Russia - Personal data violations bill introduces civil offences for violation of data subjects' rights

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Russia - Personal data violations bill introduces civil offences for violation of data subjects' rights

Published 11 abril 2017

Further to our update on this topic in the previous alerter, on 7 February 2017 the Federal Law no. 13-FZ (the "Law") amending the Code of Administrative Offences of the Russian Federation (the “Code”) increased and created different levels of administrative liability for violation of Russian personal data protection legislation.

Currently under Russian law there is one administrative offence relating to data protection. It covers violation of the procedure for collecting, storing, using or disseminating personal data and entails a fine up to RUB 10,000 (approx. EUR 165) for the organisation involved.

The Law introduces an approach based on levels of liability depending on the type of violation, and increases fines for non-compliance.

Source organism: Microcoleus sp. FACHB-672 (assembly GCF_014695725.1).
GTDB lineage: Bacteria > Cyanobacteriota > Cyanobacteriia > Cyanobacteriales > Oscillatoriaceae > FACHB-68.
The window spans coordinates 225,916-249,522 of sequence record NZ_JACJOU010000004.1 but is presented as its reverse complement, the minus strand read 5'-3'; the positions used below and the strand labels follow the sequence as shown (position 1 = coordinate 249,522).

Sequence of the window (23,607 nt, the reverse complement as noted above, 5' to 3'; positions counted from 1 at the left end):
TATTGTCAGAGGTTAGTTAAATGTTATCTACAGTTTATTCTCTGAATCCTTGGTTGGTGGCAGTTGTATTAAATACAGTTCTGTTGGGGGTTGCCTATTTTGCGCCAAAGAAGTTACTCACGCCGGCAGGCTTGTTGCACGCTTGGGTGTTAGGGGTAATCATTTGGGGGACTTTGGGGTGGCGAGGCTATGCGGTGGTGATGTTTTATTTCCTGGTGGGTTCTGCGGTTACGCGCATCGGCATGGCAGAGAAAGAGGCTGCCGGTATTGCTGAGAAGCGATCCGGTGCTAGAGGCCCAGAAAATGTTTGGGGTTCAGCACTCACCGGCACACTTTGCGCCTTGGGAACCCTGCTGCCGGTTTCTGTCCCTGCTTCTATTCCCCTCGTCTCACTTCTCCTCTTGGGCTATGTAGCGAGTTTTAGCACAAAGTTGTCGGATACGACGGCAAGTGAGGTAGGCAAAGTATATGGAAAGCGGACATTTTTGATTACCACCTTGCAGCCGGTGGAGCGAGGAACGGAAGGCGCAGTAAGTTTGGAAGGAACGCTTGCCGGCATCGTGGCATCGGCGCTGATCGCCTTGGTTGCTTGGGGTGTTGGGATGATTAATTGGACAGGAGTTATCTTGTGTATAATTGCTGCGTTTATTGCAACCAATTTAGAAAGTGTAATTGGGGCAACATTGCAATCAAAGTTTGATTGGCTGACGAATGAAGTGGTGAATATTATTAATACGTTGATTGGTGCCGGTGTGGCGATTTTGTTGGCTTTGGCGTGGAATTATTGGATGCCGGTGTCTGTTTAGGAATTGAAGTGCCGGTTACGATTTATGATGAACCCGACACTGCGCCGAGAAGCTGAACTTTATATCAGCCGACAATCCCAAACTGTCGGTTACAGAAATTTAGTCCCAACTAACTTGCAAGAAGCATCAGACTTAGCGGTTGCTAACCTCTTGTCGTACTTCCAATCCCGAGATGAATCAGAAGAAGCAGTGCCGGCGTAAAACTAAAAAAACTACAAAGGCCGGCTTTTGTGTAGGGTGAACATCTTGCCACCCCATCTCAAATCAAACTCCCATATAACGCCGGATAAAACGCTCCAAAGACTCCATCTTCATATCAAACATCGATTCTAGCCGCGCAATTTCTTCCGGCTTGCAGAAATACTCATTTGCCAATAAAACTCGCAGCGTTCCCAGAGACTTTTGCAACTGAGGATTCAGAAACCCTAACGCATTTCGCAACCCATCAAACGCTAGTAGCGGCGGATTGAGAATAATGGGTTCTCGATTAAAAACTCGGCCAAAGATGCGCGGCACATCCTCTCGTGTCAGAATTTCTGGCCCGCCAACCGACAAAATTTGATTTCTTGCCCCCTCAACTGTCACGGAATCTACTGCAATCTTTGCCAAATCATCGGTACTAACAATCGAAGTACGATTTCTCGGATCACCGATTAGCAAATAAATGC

The Law authorises the Russian Data Protection Authority (the "Roskomnadzor") to initiate the procedure for bringing enforcement action against those in breach without involvement of the state prosecutor.

It is significant that the proposed amendments do not cover non-compliance with the new data localisation requirements. This means that after the Law enters into force no administrative fines are expected to be imposed on data controllers which do not ensure recording, systematisation, accumulation, storage, specifications (updating, modification) and retrieval of Russian citizens’ personal data in databases located in the Russian Federation in breach of the data localisation laws.

Amendments to the Code introduced by the Law will enter into force on 1 July 2017.

To the extent organisations process personal data in Russia, firms should familiarise themselves with the amendments introduced by the Law. The extension of Roskomnadzor's power to initiate administrative proceedings may well result in increased enforcement in other sectors. As such, organisations should also monitor any activity in the regulatory environment.

Submitted by Irina Anyukhina and Anastasia Petrova, of ALURD Law Firm – Moscow, Russia

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